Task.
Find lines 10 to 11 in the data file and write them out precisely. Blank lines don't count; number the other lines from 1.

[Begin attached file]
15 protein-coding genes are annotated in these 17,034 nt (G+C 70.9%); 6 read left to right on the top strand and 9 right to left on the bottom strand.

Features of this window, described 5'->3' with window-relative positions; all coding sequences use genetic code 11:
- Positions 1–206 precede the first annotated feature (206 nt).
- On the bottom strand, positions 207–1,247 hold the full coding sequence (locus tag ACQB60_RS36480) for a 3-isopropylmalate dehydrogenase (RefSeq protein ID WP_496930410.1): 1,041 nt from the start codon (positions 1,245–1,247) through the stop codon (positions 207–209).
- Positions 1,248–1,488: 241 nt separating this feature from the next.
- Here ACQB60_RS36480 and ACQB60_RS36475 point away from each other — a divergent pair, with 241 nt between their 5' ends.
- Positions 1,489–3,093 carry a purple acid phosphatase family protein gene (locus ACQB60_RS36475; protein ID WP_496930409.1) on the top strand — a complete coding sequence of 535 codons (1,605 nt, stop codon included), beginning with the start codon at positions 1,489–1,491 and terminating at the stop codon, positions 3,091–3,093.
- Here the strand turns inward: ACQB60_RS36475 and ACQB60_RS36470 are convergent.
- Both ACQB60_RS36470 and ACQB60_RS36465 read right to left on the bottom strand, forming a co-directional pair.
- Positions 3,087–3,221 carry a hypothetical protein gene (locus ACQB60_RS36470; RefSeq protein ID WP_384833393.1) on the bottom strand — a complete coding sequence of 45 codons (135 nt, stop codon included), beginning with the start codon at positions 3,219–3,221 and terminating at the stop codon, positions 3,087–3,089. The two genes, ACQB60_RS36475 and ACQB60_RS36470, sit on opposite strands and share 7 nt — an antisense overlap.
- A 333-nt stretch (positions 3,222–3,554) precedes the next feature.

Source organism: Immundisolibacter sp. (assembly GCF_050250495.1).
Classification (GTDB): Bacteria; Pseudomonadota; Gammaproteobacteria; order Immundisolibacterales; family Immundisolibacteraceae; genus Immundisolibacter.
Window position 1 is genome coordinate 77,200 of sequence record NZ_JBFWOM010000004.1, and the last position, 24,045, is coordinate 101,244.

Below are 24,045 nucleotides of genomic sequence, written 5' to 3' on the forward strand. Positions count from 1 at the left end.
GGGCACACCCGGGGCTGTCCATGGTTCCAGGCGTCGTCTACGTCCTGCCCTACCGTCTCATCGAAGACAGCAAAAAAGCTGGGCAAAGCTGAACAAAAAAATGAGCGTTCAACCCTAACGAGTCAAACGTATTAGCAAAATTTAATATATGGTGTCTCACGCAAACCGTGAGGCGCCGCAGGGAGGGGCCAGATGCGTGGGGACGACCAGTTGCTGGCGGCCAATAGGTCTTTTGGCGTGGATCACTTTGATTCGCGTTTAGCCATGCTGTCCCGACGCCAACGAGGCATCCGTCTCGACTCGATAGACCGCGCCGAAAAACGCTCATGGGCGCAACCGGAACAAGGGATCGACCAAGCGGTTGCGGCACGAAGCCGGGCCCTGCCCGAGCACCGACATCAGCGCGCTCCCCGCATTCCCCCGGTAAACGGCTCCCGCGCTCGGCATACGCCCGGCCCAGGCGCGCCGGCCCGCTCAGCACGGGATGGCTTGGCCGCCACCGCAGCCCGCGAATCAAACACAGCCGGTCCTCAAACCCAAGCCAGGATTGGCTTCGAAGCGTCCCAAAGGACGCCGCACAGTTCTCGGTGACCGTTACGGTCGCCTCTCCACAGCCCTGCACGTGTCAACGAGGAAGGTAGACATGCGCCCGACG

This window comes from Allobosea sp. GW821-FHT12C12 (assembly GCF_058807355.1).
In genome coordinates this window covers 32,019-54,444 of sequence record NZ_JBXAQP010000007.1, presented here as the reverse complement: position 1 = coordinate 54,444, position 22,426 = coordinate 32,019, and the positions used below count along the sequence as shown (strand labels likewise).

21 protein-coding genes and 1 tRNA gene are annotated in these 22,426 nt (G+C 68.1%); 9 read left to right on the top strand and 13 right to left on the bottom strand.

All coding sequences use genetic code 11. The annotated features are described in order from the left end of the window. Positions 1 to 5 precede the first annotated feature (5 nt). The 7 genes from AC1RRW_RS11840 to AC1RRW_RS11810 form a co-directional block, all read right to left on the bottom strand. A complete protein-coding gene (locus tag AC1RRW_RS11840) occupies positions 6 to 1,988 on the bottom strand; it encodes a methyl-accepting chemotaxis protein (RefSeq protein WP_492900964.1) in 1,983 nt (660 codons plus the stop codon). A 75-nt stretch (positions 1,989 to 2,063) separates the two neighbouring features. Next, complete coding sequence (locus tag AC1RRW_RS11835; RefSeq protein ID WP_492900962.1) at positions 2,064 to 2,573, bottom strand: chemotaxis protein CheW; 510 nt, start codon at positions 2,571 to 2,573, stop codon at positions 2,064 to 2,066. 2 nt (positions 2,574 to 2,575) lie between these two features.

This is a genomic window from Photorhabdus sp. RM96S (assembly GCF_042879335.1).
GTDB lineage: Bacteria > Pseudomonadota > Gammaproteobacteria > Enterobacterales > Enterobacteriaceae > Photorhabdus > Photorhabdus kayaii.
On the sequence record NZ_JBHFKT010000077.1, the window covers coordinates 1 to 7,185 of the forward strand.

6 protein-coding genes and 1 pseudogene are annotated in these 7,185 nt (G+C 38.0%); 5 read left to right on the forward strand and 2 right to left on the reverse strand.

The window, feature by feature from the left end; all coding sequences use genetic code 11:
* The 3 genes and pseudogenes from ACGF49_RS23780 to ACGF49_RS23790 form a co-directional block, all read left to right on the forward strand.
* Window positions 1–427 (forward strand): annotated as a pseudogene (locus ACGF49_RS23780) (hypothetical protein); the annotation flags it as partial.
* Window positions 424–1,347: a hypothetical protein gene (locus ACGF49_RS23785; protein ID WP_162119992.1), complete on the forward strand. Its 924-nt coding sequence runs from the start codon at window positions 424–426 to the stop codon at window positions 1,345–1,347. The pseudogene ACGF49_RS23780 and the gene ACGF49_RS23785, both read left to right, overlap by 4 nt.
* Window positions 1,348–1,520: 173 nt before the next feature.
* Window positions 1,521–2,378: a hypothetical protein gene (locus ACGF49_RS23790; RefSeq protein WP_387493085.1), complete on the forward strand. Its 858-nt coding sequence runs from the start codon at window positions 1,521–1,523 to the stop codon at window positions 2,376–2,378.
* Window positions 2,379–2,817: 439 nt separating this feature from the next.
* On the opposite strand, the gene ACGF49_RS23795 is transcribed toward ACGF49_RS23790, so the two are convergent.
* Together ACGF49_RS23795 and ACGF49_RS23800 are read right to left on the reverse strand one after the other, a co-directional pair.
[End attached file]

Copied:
- Positions 3,087–3,221 carry a hypothetical protein gene (locus ACQB60_RS36470; RefSeq protein ID WP_384833393.1) on the bottom strand — a complete coding sequence of 45 codons (135 nt, stop codon included), beginning with the start codon at positions 3,219–3,221 and terminating at the stop codon, positions 3,087–3,089. The two genes, ACQB60_RS36475 and ACQB60_RS36470, sit on opposite strands and share 7 nt — an antisense overlap.
- A 333-nt stretch (positions 3,222–3,554) precedes the next feature.